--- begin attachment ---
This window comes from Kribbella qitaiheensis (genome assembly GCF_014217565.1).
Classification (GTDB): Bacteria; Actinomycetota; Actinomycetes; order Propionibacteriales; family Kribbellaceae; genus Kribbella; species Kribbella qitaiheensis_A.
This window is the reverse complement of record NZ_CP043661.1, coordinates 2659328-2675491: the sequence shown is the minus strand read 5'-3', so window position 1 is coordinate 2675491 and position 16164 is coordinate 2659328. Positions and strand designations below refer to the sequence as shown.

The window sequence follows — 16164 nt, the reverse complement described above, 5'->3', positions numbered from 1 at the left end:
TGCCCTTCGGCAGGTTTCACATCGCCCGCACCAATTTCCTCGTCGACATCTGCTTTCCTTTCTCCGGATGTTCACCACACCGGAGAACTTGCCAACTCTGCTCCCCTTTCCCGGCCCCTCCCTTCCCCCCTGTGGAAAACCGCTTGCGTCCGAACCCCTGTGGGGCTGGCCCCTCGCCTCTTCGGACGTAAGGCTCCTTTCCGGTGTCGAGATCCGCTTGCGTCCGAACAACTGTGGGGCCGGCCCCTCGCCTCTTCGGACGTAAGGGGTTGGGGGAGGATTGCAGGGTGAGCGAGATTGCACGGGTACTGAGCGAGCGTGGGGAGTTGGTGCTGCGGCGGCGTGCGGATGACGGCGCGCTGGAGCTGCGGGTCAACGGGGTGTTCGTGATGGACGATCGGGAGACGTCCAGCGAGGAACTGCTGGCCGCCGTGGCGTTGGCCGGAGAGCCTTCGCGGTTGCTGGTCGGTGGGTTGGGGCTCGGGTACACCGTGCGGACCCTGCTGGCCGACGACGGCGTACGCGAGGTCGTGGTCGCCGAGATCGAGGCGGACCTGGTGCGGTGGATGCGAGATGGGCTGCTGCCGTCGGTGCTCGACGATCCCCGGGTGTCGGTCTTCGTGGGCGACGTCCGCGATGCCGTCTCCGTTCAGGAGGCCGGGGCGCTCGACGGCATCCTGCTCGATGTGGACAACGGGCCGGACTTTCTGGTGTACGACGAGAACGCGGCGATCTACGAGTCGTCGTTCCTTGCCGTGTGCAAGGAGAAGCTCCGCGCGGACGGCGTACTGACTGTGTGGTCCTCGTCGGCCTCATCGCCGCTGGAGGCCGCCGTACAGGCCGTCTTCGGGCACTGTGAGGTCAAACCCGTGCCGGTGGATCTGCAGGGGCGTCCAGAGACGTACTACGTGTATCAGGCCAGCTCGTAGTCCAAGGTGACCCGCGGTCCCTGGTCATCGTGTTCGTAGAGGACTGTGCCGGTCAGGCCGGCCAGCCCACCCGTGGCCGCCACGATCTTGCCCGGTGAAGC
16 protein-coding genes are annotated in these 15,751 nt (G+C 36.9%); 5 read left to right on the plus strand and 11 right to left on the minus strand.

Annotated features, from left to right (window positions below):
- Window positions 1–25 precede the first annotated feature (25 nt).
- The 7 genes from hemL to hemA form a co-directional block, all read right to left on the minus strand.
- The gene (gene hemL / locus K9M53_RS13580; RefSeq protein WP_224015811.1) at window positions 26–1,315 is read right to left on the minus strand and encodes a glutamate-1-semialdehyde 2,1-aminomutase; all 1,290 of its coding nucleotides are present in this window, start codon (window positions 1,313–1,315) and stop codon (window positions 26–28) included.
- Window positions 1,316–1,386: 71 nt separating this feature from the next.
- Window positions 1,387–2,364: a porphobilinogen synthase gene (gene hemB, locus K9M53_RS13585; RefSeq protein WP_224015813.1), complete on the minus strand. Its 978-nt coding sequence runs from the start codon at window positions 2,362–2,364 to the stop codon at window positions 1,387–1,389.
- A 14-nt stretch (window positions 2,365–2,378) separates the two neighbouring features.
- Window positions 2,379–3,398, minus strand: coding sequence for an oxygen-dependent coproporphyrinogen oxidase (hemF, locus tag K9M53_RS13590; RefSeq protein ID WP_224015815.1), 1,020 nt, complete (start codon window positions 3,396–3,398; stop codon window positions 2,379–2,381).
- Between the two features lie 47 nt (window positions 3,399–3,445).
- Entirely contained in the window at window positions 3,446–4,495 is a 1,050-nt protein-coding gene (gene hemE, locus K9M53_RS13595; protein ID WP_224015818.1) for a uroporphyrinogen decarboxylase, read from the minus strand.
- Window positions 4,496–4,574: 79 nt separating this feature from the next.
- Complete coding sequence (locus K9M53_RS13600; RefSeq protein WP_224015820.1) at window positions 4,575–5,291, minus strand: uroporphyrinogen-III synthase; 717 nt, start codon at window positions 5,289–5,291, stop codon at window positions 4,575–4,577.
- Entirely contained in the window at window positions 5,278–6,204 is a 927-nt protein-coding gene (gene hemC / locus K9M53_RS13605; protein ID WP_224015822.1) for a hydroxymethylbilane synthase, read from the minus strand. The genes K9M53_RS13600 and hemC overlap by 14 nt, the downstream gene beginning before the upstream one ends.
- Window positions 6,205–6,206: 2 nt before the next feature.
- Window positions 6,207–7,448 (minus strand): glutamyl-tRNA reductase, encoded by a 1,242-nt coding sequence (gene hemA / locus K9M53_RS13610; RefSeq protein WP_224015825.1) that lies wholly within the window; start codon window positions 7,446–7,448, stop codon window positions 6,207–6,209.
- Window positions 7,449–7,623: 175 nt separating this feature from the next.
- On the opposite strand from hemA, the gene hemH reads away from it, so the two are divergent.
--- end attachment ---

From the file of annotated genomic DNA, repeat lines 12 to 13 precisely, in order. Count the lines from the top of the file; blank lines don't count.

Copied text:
- Window positions 1,387–2,364: a porphobilinogen synthase gene (gene hemB, locus K9M53_RS13585; RefSeq protein WP_224015813.1), complete on the minus strand. Its 978-nt coding sequence runs from the start codon at window positions 2,362–2,364 to the stop codon at window positions 1,387–1,389.
- A 14-nt stretch (window positions 2,365–2,378) separates the two neighbouring features.